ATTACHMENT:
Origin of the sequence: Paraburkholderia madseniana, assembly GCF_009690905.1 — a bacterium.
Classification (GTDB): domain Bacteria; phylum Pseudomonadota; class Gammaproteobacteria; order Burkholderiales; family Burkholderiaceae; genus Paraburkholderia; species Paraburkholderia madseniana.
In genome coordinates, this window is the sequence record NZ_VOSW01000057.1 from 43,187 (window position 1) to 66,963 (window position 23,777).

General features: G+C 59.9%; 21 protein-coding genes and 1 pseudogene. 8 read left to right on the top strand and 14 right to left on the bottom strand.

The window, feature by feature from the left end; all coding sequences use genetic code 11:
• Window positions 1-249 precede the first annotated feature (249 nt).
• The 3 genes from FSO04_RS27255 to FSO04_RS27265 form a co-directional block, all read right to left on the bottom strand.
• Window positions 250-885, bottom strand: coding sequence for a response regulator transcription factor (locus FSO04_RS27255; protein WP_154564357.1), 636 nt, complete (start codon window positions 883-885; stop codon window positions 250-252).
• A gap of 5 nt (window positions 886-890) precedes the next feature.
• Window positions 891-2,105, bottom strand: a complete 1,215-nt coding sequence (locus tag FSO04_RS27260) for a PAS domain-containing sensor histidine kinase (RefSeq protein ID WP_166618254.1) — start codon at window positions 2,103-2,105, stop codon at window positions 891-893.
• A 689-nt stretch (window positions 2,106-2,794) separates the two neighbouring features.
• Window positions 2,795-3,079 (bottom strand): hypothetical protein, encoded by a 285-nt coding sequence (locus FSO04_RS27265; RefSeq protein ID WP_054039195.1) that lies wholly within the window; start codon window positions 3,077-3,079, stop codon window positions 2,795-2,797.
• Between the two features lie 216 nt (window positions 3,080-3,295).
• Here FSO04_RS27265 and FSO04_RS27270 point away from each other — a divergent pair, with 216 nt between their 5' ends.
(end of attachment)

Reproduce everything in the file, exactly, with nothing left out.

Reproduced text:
Origin of the sequence: Paraburkholderia madseniana, assembly GCF_009690905.1 — a bacterium.
Classification (GTDB): domain Bacteria; phylum Pseudomonadota; class Gammaproteobacteria; order Burkholderiales; family Burkholderiaceae; genus Paraburkholderia; species Paraburkholderia madseniana.
In genome coordinates, this window is the sequence record NZ_VOSW01000057.1 from 43,187 (window position 1) to 66,963 (window position 23,777).

General features: G+C 59.9%; 21 protein-coding genes and 1 pseudogene. 8 read left to right on the top strand and 14 right to left on the bottom strand.

The window, feature by feature from the left end; all coding sequences use genetic code 11:
• Window positions 1-249 precede the first annotated feature (249 nt).
• The 3 genes from FSO04_RS27255 to FSO04_RS27265 form a co-directional block, all read right to left on the bottom strand.
• Window positions 250-885, bottom strand: coding sequence for a response regulator transcription factor (locus FSO04_RS27255; protein WP_154564357.1), 636 nt, complete (start codon window positions 883-885; stop codon window positions 250-252).
• A gap of 5 nt (window positions 886-890) precedes the next feature.
• Window positions 891-2,105, bottom strand: a complete 1,215-nt coding sequence (locus tag FSO04_RS27260) for a PAS domain-containing sensor histidine kinase (RefSeq protein ID WP_166618254.1) — start codon at window positions 2,103-2,105, stop codon at window positions 891-893.
• A 689-nt stretch (window positions 2,106-2,794) separates the two neighbouring features.
• Window positions 2,795-3,079 (bottom strand): hypothetical protein, encoded by a 285-nt coding sequence (locus FSO04_RS27265; RefSeq protein ID WP_054039195.1) that lies wholly within the window; start codon window positions 3,077-3,079, stop codon window positions 2,795-2,797.
• Between the two features lie 216 nt (window positions 3,080-3,295).
• Here FSO04_RS27265 and FSO04_RS27270 point away from each other — a divergent pair, with 216 nt between their 5' ends.